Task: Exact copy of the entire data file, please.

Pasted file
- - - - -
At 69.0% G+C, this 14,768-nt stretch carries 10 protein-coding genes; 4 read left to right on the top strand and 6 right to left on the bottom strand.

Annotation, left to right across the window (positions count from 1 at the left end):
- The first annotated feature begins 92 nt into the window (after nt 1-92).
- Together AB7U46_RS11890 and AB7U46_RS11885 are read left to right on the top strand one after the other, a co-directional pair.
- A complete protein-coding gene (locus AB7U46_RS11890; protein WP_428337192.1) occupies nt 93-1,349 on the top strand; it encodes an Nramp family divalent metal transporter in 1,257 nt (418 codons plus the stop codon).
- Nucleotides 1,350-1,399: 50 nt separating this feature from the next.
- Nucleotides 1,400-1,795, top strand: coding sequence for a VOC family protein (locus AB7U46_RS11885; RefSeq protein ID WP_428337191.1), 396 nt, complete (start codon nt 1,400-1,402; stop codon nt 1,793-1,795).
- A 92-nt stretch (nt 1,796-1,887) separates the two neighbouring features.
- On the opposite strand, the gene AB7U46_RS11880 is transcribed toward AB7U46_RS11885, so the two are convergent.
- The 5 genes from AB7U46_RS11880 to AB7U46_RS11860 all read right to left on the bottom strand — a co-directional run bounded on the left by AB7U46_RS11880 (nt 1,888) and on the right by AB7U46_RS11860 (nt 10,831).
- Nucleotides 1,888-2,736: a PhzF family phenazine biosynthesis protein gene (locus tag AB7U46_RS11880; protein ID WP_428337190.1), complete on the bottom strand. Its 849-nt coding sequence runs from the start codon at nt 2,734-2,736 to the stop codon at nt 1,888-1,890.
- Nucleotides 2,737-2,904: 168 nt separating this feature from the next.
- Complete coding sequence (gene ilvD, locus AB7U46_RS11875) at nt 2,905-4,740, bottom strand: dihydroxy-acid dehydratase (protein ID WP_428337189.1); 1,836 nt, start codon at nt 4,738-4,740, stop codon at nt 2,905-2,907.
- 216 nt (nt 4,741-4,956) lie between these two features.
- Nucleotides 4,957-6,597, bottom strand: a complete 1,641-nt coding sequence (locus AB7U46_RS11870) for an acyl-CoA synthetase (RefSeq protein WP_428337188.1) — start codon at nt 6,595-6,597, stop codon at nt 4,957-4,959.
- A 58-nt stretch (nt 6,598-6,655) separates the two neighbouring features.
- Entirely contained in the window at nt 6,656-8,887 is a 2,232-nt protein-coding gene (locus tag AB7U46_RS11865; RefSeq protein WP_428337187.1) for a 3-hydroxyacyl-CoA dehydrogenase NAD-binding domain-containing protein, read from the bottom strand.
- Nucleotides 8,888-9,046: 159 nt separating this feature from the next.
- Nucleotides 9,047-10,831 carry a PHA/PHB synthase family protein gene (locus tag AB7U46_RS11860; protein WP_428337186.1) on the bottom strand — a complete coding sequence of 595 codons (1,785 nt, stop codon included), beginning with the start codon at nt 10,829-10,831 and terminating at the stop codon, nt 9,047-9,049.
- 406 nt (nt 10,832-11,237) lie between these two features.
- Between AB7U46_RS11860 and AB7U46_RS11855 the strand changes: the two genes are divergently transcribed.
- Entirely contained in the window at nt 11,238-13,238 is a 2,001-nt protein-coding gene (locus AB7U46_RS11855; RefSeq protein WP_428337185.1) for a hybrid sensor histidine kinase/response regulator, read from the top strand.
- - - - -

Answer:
At 69.0% G+C, this 14,768-nt stretch carries 10 protein-coding genes; 4 read left to right on the top strand and 6 right to left on the bottom strand.

Annotation, left to right across the window (positions count from 1 at the left end):
- The first annotated feature begins 92 nt into the window (after nt 1-92).
- Together AB7U46_RS11890 and AB7U46_RS11885 are read left to right on the top strand one after the other, a co-directional pair.
- A complete protein-coding gene (locus AB7U46_RS11890; protein WP_428337192.1) occupies nt 93-1,349 on the top strand; it encodes an Nramp family divalent metal transporter in 1,257 nt (418 codons plus the stop codon).
- Nucleotides 1,350-1,399: 50 nt separating this feature from the next.
- Nucleotides 1,400-1,795, top strand: coding sequence for a VOC family protein (locus AB7U46_RS11885; RefSeq protein ID WP_428337191.1), 396 nt, complete (start codon nt 1,400-1,402; stop codon nt 1,793-1,795).
- A 92-nt stretch (nt 1,796-1,887) separates the two neighbouring features.
- On the opposite strand, the gene AB7U46_RS11880 is transcribed toward AB7U46_RS11885, so the two are convergent.
- The 5 genes from AB7U46_RS11880 to AB7U46_RS11860 all read right to left on the bottom strand — a co-directional run bounded on the left by AB7U46_RS11880 (nt 1,888) and on the right by AB7U46_RS11860 (nt 10,831).
- Nucleotides 1,888-2,736: a PhzF family phenazine biosynthesis protein gene (locus tag AB7U46_RS11880; protein ID WP_428337190.1), complete on the bottom strand. Its 849-nt coding sequence runs from the start codon at nt 2,734-2,736 to the stop codon at nt 1,888-1,890.
- Nucleotides 2,737-2,904: 168 nt separating this feature from the next.
- Complete coding sequence (gene ilvD, locus AB7U46_RS11875) at nt 2,905-4,740, bottom strand: dihydroxy-acid dehydratase (protein ID WP_428337189.1); 1,836 nt, start codon at nt 4,738-4,740, stop codon at nt 2,905-2,907.
- 216 nt (nt 4,741-4,956) lie between these two features.
- Nucleotides 4,957-6,597, bottom strand: a complete 1,641-nt coding sequence (locus AB7U46_RS11870) for an acyl-CoA synthetase (RefSeq protein WP_428337188.1) — start codon at nt 6,595-6,597, stop codon at nt 4,957-4,959.
- A 58-nt stretch (nt 6,598-6,655) separates the two neighbouring features.
- Entirely contained in the window at nt 6,656-8,887 is a 2,232-nt protein-coding gene (locus tag AB7U46_RS11865; RefSeq protein WP_428337187.1) for a 3-hydroxyacyl-CoA dehydrogenase NAD-binding domain-containing protein, read from the bottom strand.
- Nucleotides 8,888-9,046: 159 nt separating this feature from the next.
- Nucleotides 9,047-10,831 carry a PHA/PHB synthase family protein gene (locus tag AB7U46_RS11860; protein WP_428337186.1) on the bottom strand — a complete coding sequence of 595 codons (1,785 nt, stop codon included), beginning with the start codon at nt 10,829-10,831 and terminating at the stop codon, nt 9,047-9,049.
- 406 nt (nt 10,832-11,237) lie between these two features.
- Between AB7U46_RS11860 and AB7U46_RS11855 the strand changes: the two genes are divergently transcribed.
- Entirely contained in the window at nt 11,238-13,238 is a 2,001-nt protein-coding gene (locus AB7U46_RS11855; RefSeq protein WP_428337185.1) for a hybrid sensor histidine kinase/response regulator, read from the top strand.